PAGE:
Silica Nanoparticle-Induced Reproductive Toxicity in Male Albino Rats via Testicular Apoptosis and Oxidative Stress.

Citation:
Azouz, R. A., R. M. S. Korany, and P. A. Noshy, "Silica Nanoparticle-Induced Reproductive Toxicity in Male Albino Rats via Testicular Apoptosis and Oxidative Stress.", Biological trace element research, 2022.

Abstract:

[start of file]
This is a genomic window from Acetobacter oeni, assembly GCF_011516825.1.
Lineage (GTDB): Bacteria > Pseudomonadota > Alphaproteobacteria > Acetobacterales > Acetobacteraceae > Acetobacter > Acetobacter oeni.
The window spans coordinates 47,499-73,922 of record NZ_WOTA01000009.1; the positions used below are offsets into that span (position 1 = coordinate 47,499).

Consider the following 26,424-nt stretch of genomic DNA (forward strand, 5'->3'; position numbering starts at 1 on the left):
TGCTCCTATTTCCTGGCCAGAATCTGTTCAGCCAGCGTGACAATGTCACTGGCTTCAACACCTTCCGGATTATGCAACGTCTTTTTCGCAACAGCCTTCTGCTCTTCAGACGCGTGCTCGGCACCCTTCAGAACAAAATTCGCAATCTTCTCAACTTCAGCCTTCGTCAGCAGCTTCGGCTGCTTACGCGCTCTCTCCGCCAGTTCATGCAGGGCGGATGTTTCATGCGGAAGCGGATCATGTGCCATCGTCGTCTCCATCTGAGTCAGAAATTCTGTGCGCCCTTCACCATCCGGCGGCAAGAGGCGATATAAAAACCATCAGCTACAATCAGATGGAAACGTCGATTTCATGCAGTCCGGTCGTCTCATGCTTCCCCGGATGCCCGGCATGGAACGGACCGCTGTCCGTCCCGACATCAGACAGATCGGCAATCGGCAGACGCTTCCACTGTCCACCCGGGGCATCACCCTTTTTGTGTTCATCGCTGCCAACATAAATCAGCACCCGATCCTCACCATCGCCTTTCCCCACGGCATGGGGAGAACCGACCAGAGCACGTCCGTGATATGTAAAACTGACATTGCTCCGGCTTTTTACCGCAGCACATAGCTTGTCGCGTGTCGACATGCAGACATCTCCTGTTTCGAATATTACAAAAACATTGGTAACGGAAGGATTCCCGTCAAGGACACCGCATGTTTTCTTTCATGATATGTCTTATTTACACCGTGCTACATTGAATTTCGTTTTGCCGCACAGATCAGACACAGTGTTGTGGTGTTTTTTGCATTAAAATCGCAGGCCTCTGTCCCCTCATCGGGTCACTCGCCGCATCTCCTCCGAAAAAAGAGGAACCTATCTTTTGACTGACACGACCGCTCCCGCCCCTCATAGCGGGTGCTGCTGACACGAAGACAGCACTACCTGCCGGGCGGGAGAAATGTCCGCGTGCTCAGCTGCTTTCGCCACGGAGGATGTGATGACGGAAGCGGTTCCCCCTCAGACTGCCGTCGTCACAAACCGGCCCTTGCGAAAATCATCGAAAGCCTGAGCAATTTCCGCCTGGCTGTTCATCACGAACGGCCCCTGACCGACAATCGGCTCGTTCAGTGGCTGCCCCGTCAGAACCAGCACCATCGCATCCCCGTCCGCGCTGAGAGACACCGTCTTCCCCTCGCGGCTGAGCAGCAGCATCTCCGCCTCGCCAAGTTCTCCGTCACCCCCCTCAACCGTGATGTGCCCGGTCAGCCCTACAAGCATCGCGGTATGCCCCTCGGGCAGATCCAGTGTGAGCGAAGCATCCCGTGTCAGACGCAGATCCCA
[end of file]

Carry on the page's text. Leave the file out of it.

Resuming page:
Amorphous silica nanoparticles (SiNPs) are being utilized in different fields such as medicine, cosmetics, and foods. However, the causes and mechanisms underlying SiNP testicular damage remain largely unclear. In the present study, we aimed to investigate this issue. Thirty male rats were randomly divided into three groups: control group (n = 10), 500 ppm SiNP-treated group (n = 10), and 1000 ppm SiNP-treated group (n = 10). SiNPs were given orally in drinking water for 30 days. Micronucleus assay was performed on blood RBCs. The concentrations of testicular malondialdehyde (MDA) and glutathione (GSH) and catalase (CAT) activity were measured. Moreover, the histopathological alterations and the expression of apoptotic (caspase-3) and pro-inflammatory and oxidative stress markers (iNOS) in testes and epididymis were analyzed and compared between the three groups. The results showed an increased level of micronucleus frequencies in the 1000 ppm-treated group, as well as increased levels of MDA and decreased activity of CAT and GSH content in testicular tissues in the 1000 ppm-treated group, suggesting DNA damage and oxidative stress mechanisms. Also, there were significant testicular histopathological alterations in this group. Furthermore, 1000-ppm SiNPs could enhance testicular apoptosis, inflammation, and oxidative stress by increasing the expression of apoptotic, pro-inflammatory, and oxidative stress genes including caspase 3 and iNOS in the examined tissue. The lower concentration of SiNPs did not produce any significant biochemical, histopathological, or immunohistochemical alterations whereas 1000-ppm SiNPs resulted in significant testicular changes by exacerbating apoptotic, inflammatory, and oxidative stress-mediated testicular damage.